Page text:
Consolidated Appropriations Act: Hello, New COVID-19 Relief

Between a worldwide pandemic and numerous COVID-19 relief laws to keep up with, 2020 was a whirlwind of a year. And, it looks like the start of 2021 is following in 2020’s footsteps.

After a lot of back and forth, the president signed the Consolidated Appropriations Act 2021 (also called the CAA or the “Act”) into law on December 27, 2020. The new COVID-19 legislation enhances and expands certain aspects of the CARES Act (Coronavirus Aid, Relief, and Economic Security Act).

Read on to learn all about what the new coronavirus relief bill entails and how it may impact you, your employees, and your business.

Consolidated Appropriations Act

At this point, there are probably a ton of questions running through your head. How is this new coronavirus relief bill going to affect my company? What changes will I have to make? If you’re frantically asking yourself these types of questions, don’t worry—you’re not alone.

Take a deep breath. If you’re looking for an easy-to-digest and understandable summary of the new act, you’ve come to the right place.

Let’s take a look at what changes and updates are coming along with the Consolidated Appropriations Act, shall we?

Paycheck Protection Program

One of the biggest changes with the new bill includes updates to the Paycheck Protection Program (PPP). The CAA renewed funding for the PPP for both first- and second-time loan borrowers.

If you’re a business owner, you’re likely familiar with the PPP. But just in case you need a refresher, here’s a brief rundown. The PPP was established under the CARES Act in March 2020. The PPP provides forgivable loans to small businesses to help cover payroll costs and non-payroll costs (e.g., utilities). The program incentivizes businesses to retain employees on payroll.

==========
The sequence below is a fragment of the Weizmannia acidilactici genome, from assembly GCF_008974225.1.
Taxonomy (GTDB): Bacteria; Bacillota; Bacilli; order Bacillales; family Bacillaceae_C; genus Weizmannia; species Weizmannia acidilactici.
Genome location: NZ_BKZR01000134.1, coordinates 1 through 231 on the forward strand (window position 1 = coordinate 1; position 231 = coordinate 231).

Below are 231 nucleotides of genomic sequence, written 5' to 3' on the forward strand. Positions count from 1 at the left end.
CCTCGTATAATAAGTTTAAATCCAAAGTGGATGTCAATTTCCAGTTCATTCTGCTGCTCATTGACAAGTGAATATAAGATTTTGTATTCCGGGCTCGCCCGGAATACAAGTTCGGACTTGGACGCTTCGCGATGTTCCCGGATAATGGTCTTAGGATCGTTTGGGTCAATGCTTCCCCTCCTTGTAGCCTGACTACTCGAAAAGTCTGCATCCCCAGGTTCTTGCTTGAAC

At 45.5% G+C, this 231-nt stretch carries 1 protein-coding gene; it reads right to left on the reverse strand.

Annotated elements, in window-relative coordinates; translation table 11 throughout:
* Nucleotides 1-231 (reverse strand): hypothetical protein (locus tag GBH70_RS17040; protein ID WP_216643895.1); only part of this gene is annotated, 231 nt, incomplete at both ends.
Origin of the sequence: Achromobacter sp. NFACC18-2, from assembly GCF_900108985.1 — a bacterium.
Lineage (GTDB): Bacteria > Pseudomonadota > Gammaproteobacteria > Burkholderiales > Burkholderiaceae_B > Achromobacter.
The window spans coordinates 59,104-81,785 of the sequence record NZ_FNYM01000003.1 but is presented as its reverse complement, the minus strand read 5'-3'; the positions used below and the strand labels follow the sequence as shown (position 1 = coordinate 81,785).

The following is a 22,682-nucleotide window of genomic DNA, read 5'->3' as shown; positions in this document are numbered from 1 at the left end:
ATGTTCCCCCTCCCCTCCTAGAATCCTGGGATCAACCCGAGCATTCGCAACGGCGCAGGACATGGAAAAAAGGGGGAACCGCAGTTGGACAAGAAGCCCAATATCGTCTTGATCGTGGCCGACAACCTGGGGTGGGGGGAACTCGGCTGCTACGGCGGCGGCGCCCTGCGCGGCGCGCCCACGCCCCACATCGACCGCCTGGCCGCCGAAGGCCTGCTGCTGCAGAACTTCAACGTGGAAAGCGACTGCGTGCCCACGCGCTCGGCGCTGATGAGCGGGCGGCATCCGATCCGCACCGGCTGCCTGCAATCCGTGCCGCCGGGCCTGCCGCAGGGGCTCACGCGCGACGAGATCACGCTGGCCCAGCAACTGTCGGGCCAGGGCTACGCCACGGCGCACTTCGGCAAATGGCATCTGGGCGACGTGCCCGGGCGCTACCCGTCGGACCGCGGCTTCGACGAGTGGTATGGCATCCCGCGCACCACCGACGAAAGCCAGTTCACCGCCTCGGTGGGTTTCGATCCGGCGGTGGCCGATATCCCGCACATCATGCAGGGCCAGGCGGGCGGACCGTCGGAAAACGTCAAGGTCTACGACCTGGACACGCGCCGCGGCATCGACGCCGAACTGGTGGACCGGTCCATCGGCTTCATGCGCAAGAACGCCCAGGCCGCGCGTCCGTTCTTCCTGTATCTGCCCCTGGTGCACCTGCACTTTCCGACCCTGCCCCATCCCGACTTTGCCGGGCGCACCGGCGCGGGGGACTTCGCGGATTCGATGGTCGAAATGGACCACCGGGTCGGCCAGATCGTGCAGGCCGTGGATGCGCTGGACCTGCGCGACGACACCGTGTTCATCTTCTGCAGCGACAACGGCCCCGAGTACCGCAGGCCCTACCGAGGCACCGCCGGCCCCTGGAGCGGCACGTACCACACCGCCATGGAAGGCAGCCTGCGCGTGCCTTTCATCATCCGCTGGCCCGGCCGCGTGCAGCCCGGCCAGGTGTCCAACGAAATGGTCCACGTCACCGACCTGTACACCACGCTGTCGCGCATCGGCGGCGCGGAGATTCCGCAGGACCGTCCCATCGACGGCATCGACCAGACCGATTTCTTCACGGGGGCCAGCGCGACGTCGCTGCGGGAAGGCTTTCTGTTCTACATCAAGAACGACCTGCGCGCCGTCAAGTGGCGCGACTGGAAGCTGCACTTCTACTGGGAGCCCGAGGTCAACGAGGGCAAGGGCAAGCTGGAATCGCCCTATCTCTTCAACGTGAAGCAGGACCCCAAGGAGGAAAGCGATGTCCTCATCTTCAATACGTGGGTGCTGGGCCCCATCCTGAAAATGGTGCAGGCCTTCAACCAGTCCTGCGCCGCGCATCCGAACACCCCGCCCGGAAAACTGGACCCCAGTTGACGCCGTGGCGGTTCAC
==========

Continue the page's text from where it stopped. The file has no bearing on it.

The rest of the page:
The PPP closed on August 8, 2020. But, the Consolidated Appropriations Act reopened the PPP through March 31, 2021. This means that business owners have until March 31 to apply for their first or second PPP loan.

So, what kind of changes did the CAA bring to the PPP? The bill:

Expands PPP loan eligibility to small nonprofits, including 501(c)(6), destination marketing organizations (DMOs), and housing cooperatives that are first-time borrowers with 300 or fewer employees (as long as their lobbying activities do not exceed 15% of their lobbying activities and the cost of their lobbying activities does not exceed $1,000,000) Gives more flexibility by allowing borrowers to select their covered period (between 8 and 24 weeks) Allows businesses to take out a PPP loan and claim the Employee Retention Credit Provides a simplified application process for loans less than $150,000 Allows for second-time PPP loan borrowers (first-time borrowers can also apply) Lets business owners use loans for additional expenses, including covered operations expenditures (e.g., business software), covered property damage (e.g., vandalism), supplier costs (e.g., items for operation), and worker protection expenditures (e.g., personal protective equipment) Second-time PPP loan borrowers

As mentioned, the CAA allows certain businesses to apply for a second PPP loan (aka a “Second Draw” PPP loan). To be eligible for a second PPP loan, you must:

Employ 300 or fewer employees Have used up your first PPP loan funds Demonstrate that your gross receipts in any 2020 quarter are at least 25% less than the same 2019 quarter Not engage in political or lobbying activities,

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